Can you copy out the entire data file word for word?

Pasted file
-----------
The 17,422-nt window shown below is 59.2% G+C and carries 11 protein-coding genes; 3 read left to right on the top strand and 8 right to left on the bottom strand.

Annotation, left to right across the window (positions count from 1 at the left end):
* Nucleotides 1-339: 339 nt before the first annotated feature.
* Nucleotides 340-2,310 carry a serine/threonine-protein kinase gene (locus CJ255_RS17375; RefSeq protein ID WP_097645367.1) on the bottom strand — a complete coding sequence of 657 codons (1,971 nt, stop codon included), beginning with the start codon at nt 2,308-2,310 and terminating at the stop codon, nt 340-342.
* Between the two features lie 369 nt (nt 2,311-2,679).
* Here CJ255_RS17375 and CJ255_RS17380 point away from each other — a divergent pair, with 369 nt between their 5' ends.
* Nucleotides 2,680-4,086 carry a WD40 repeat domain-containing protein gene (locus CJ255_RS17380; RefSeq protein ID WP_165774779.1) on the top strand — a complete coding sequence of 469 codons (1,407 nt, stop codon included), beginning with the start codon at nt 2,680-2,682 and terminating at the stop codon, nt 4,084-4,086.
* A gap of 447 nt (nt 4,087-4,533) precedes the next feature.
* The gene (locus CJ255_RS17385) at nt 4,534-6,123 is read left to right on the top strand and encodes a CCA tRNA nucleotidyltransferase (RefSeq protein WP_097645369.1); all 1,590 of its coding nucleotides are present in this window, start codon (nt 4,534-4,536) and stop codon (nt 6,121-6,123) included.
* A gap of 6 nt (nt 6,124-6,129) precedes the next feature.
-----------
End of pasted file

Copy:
The 17,422-nt window shown below is 59.2% G+C and carries 11 protein-coding genes; 3 read left to right on the top strand and 8 right to left on the bottom strand.

Annotation, left to right across the window (positions count from 1 at the left end):
* Nucleotides 1-339: 339 nt before the first annotated feature.
* Nucleotides 340-2,310 carry a serine/threonine-protein kinase gene (locus CJ255_RS17375; RefSeq protein ID WP_097645367.1) on the bottom strand — a complete coding sequence of 657 codons (1,971 nt, stop codon included), beginning with the start codon at nt 2,308-2,310 and terminating at the stop codon, nt 340-342.
* Between the two features lie 369 nt (nt 2,311-2,679).
* Here CJ255_RS17375 and CJ255_RS17380 point away from each other — a divergent pair, with 369 nt between their 5' ends.
* Nucleotides 2,680-4,086 carry a WD40 repeat domain-containing protein gene (locus CJ255_RS17380; RefSeq protein ID WP_165774779.1) on the top strand — a complete coding sequence of 469 codons (1,407 nt, stop codon included), beginning with the start codon at nt 2,680-2,682 and terminating at the stop codon, nt 4,084-4,086.
* A gap of 447 nt (nt 4,087-4,533) precedes the next feature.
* The gene (locus CJ255_RS17385) at nt 4,534-6,123 is read left to right on the top strand and encodes a CCA tRNA nucleotidyltransferase (RefSeq protein WP_097645369.1); all 1,590 of its coding nucleotides are present in this window, start codon (nt 4,534-4,536) and stop codon (nt 6,121-6,123) included.
* A gap of 6 nt (nt 6,124-6,129) precedes the next feature.